- Family history: Type 2 diabetes is hereditary. The risk increases if a family member or if a close relative has the disease.
- Race/ethnicity: It is not known why, but certain ethnicities have a higher chance of developing type 2 diabetes, including African- Caribbean, Hispanic, Asian, and Native Americans.
- Polycystic ovary syndrome (PCOS): Polycystic ovary syndrome is related to insulin resistance; therefore, the risk of getting type 2 diabetes increases.
- Gestational diabetes: Although gestational diabetes can disappear after birth, the risk of developing the condition is higher if the mother warrants the above.
- Steroids: Although beneficial for treating inflammatory conditions, steroid therapy can cause a rise in blood glucose, leading to the diagnosis of steroid-induced diabetes. This may or may not resolve when steroid therapy stops.
There are, however, more common causes of type 2 diabetes; all of which can be controlled to reduce the risk or even prevent the likelihood. These include:
- Lack of physical activity: A lack of physical activity increases the risk of becoming insulin resistance or worsens the condition in someone who has an established diagnosis.
- Unhealthy eating/ poor dietary habits: Foods and drinks high in refined sugar, saturated fats, and excess in calories increase the likelihood of type 2 diabetes and related disorders.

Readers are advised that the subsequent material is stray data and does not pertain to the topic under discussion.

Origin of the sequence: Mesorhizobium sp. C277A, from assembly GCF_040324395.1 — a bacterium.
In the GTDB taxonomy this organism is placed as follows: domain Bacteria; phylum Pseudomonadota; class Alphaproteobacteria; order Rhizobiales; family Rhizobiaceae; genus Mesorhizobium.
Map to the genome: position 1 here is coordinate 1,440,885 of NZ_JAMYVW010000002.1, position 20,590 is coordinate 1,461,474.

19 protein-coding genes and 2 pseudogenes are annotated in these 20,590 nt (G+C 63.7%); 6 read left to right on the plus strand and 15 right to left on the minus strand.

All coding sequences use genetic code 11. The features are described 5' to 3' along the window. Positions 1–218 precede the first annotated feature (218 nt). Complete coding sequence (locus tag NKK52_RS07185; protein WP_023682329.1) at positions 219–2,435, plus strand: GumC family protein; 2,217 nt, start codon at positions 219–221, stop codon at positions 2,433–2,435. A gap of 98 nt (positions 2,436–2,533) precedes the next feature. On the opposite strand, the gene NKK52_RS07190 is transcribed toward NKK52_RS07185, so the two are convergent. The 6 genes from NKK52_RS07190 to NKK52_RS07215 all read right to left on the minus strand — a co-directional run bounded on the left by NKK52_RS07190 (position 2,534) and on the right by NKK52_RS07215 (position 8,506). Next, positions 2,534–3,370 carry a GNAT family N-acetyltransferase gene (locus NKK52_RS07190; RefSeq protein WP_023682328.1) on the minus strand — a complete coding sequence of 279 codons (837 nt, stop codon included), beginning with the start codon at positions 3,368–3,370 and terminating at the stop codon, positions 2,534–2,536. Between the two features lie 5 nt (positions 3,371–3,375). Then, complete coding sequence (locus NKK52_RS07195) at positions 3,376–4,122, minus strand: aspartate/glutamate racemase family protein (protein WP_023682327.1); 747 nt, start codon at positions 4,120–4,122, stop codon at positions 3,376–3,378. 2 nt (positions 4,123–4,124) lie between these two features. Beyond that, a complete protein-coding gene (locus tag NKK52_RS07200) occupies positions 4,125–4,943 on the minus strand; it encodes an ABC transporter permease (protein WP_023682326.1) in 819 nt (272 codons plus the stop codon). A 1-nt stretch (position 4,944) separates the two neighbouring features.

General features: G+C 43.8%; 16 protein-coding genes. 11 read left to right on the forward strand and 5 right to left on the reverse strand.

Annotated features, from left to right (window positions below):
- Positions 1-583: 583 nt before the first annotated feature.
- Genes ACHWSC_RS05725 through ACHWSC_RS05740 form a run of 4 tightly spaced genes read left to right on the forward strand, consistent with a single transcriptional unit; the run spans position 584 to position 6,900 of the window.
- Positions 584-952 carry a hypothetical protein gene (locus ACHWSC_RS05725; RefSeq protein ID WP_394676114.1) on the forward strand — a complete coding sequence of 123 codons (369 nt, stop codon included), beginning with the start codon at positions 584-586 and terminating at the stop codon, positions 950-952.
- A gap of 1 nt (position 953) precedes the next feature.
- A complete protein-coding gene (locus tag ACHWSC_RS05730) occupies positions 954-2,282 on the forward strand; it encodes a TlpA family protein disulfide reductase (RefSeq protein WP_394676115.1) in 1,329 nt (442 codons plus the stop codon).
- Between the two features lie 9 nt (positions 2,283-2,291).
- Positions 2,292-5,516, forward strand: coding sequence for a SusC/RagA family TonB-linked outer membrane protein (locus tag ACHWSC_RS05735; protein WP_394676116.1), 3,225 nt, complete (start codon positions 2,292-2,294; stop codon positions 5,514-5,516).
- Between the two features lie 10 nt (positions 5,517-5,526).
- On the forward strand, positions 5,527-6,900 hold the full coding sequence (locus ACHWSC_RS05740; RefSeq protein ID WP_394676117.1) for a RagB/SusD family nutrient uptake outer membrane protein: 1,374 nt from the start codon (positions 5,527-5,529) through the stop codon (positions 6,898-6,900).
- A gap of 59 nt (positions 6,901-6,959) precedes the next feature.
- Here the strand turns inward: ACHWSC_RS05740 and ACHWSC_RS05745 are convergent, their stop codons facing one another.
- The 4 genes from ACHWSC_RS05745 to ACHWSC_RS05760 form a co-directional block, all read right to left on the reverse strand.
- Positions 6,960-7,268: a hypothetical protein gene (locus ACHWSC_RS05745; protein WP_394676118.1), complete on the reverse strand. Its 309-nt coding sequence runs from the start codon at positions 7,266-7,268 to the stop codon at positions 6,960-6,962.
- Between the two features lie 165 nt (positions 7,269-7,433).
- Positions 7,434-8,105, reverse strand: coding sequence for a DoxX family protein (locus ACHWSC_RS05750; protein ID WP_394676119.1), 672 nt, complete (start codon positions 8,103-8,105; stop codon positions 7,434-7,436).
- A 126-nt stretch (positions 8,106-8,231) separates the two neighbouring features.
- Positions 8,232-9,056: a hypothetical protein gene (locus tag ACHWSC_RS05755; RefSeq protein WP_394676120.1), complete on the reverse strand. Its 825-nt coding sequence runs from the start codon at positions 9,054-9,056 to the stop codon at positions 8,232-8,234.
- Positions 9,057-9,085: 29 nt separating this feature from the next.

- Overweight/Obesity: Being overweight or obese increases the risk of becoming insulin resistant.
Diagnosis and screening
Along with early intervention, screening can delay disease development, prevent the need for aggressive treatment.
In turn, there is then a chance to reduce the risk of developing comorbidities and complications of type 2 diabetes.
Uncontrolled blood sugar levels can result in a several complications, including:
Some studies have even shown that diabetes can increase the risk of developing both Alzheimer’s disease and vascular dementia
Individuals who carry the risk factors are classed as having prediabetes (borderline diabetes).
Screening should also be carried out for the following groups:
- Pregnant women: especially if they have risk factors for developing type 2 diabetes. Screening is not only important for the mother, but also for the child as high blood sugar levels increases the risk of congenital damage.
- Children and adolescents: although type 2 diabetes often develops in adulthood, there are now more children and adolescents being diagnosed with the disease. Therefore children or adolescents who carry risk factors must be screened.
- Older adults: the risk of prediabetes is higher in older adults. Screening is advised to prevent complications that could lead to functional impairment from adult-onset diabetes
Diabetes is a growing problem in the United States, and according to the CDC, men are at a slightly higher risk of developing the disease. Although symptoms for both men and women are similar, there are some diabetes symptoms specific to men. Being proactive is vital. If you are experiencing the symptoms discussed in this article, it is important to speak with your doctor.